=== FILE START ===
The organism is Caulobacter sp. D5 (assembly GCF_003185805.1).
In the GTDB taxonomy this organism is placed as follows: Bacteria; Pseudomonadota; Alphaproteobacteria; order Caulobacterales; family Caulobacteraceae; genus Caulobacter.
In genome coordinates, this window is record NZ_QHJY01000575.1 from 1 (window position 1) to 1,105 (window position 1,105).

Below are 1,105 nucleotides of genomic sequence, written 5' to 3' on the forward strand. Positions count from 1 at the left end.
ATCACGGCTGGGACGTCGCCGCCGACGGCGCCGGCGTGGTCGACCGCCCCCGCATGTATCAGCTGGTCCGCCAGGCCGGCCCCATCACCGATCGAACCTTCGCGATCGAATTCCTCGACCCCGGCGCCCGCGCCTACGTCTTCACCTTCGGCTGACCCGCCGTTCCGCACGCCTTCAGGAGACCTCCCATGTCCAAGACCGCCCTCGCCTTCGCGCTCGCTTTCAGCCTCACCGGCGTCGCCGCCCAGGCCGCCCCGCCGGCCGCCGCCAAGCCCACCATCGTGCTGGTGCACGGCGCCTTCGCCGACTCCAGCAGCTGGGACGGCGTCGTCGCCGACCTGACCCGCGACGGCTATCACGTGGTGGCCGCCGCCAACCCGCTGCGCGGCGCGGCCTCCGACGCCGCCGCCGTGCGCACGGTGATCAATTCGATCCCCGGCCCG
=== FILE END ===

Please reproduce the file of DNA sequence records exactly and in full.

The organism is Caulobacter sp. D5 (assembly GCF_003185805.1).
In the GTDB taxonomy this organism is placed as follows: Bacteria; Pseudomonadota; Alphaproteobacteria; order Caulobacterales; family Caulobacteraceae; genus Caulobacter.
In genome coordinates, this window is record NZ_QHJY01000575.1 from 1 (window position 1) to 1,105 (window position 1,105).

Below are 1,105 nucleotides of genomic sequence, written 5' to 3' on the forward strand. Positions count from 1 at the left end.
ATCACGGCTGGGACGTCGCCGCCGACGGCGCCGGCGTGGTCGACCGCCCCCGCATGTATCAGCTGGTCCGCCAGGCCGGCCCCATCACCGATCGAACCTTCGCGATCGAATTCCTCGACCCCGGCGCCCGCGCCTACGTCTTCACCTTCGGCTGACCCGCCGTTCCGCACGCCTTCAGGAGACCTCCCATGTCCAAGACCGCCCTCGCCTTCGCGCTCGCTTTCAGCCTCACCGGCGTCGCCGCCCAGGCCGCCCCGCCGGCCGCCGCCAAGCCCACCATCGTGCTGGTGCACGGCGCCTTCGCCGACTCCAGCAGCTGGGACGGCGTCGTCGCCGACCTGACCCGCGACGGCTATCACGTGGTGGCCGCCGCCAACCCGCTGCGCGGCGCGGCCTCCGACGCCGCCGCCGTGCGCACGGTGATCAATTCGATCCCCGGCCCG